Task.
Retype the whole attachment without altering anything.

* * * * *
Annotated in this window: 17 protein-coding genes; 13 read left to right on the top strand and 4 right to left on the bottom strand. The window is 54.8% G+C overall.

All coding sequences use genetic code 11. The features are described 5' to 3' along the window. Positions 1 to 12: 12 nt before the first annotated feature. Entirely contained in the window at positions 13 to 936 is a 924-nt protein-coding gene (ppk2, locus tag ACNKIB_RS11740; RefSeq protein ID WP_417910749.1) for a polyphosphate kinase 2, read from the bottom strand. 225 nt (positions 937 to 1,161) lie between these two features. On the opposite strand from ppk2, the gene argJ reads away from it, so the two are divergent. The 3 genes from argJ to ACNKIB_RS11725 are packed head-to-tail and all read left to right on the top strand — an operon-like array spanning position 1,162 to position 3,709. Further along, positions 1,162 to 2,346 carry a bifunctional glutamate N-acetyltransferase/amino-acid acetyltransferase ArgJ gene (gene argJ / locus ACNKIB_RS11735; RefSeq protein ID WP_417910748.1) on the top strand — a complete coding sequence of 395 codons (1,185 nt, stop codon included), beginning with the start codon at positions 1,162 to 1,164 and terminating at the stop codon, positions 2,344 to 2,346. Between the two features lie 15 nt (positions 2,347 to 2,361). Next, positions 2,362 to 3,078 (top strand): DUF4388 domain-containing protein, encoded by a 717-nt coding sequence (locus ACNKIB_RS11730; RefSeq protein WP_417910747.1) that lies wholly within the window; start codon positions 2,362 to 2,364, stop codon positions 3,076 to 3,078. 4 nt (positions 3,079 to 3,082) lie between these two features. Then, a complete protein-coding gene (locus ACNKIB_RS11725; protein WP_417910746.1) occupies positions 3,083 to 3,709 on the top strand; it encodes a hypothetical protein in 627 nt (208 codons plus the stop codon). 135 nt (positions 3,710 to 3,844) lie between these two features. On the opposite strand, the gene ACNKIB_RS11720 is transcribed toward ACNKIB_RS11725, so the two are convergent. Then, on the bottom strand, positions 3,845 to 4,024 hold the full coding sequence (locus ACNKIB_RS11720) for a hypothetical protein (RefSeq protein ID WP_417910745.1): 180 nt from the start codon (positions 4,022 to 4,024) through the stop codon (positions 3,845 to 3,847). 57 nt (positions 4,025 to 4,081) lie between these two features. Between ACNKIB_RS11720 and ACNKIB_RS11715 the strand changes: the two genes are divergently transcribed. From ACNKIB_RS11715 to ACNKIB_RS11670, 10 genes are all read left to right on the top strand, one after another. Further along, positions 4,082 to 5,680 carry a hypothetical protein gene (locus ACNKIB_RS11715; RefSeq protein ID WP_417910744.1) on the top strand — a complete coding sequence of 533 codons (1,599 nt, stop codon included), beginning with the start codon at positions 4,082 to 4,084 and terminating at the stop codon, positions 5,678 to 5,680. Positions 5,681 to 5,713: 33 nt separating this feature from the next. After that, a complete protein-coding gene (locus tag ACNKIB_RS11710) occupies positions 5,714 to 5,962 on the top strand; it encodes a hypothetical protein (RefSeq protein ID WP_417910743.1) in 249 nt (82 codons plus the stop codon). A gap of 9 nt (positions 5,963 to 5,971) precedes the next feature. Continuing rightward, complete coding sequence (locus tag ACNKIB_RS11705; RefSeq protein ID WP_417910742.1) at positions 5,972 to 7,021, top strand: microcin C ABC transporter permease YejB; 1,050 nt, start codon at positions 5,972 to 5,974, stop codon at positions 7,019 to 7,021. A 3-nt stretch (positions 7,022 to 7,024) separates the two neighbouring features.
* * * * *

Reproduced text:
Annotated in this window: 17 protein-coding genes; 13 read left to right on the top strand and 4 right to left on the bottom strand. The window is 54.8% G+C overall.

All coding sequences use genetic code 11. The features are described 5' to 3' along the window. Positions 1 to 12: 12 nt before the first annotated feature. Entirely contained in the window at positions 13 to 936 is a 924-nt protein-coding gene (ppk2, locus tag ACNKIB_RS11740; RefSeq protein ID WP_417910749.1) for a polyphosphate kinase 2, read from the bottom strand. 225 nt (positions 937 to 1,161) lie between these two features. On the opposite strand from ppk2, the gene argJ reads away from it, so the two are divergent. The 3 genes from argJ to ACNKIB_RS11725 are packed head-to-tail and all read left to right on the top strand — an operon-like array spanning position 1,162 to position 3,709. Further along, positions 1,162 to 2,346 carry a bifunctional glutamate N-acetyltransferase/amino-acid acetyltransferase ArgJ gene (gene argJ / locus ACNKIB_RS11735; RefSeq protein ID WP_417910748.1) on the top strand — a complete coding sequence of 395 codons (1,185 nt, stop codon included), beginning with the start codon at positions 1,162 to 1,164 and terminating at the stop codon, positions 2,344 to 2,346. Between the two features lie 15 nt (positions 2,347 to 2,361). Next, positions 2,362 to 3,078 (top strand): DUF4388 domain-containing protein, encoded by a 717-nt coding sequence (locus ACNKIB_RS11730; RefSeq protein WP_417910747.1) that lies wholly within the window; start codon positions 2,362 to 2,364, stop codon positions 3,076 to 3,078. 4 nt (positions 3,079 to 3,082) lie between these two features. Then, a complete protein-coding gene (locus ACNKIB_RS11725; protein WP_417910746.1) occupies positions 3,083 to 3,709 on the top strand; it encodes a hypothetical protein in 627 nt (208 codons plus the stop codon). 135 nt (positions 3,710 to 3,844) lie between these two features. On the opposite strand, the gene ACNKIB_RS11720 is transcribed toward ACNKIB_RS11725, so the two are convergent. Then, on the bottom strand, positions 3,845 to 4,024 hold the full coding sequence (locus ACNKIB_RS11720) for a hypothetical protein (RefSeq protein ID WP_417910745.1): 180 nt from the start codon (positions 4,022 to 4,024) through the stop codon (positions 3,845 to 3,847). 57 nt (positions 4,025 to 4,081) lie between these two features. Between ACNKIB_RS11720 and ACNKIB_RS11715 the strand changes: the two genes are divergently transcribed. From ACNKIB_RS11715 to ACNKIB_RS11670, 10 genes are all read left to right on the top strand, one after another. Further along, positions 4,082 to 5,680 carry a hypothetical protein gene (locus ACNKIB_RS11715; RefSeq protein ID WP_417910744.1) on the top strand — a complete coding sequence of 533 codons (1,599 nt, stop codon included), beginning with the start codon at positions 4,082 to 4,084 and terminating at the stop codon, positions 5,678 to 5,680. Positions 5,681 to 5,713: 33 nt separating this feature from the next. After that, a complete protein-coding gene (locus tag ACNKIB_RS11710) occupies positions 5,714 to 5,962 on the top strand; it encodes a hypothetical protein (RefSeq protein ID WP_417910743.1) in 249 nt (82 codons plus the stop codon). A gap of 9 nt (positions 5,963 to 5,971) precedes the next feature. Continuing rightward, complete coding sequence (locus tag ACNKIB_RS11705; RefSeq protein ID WP_417910742.1) at positions 5,972 to 7,021, top strand: microcin C ABC transporter permease YejB; 1,050 nt, start codon at positions 5,972 to 5,974, stop codon at positions 7,019 to 7,021. A 3-nt stretch (positions 7,022 to 7,024) separates the two neighbouring features.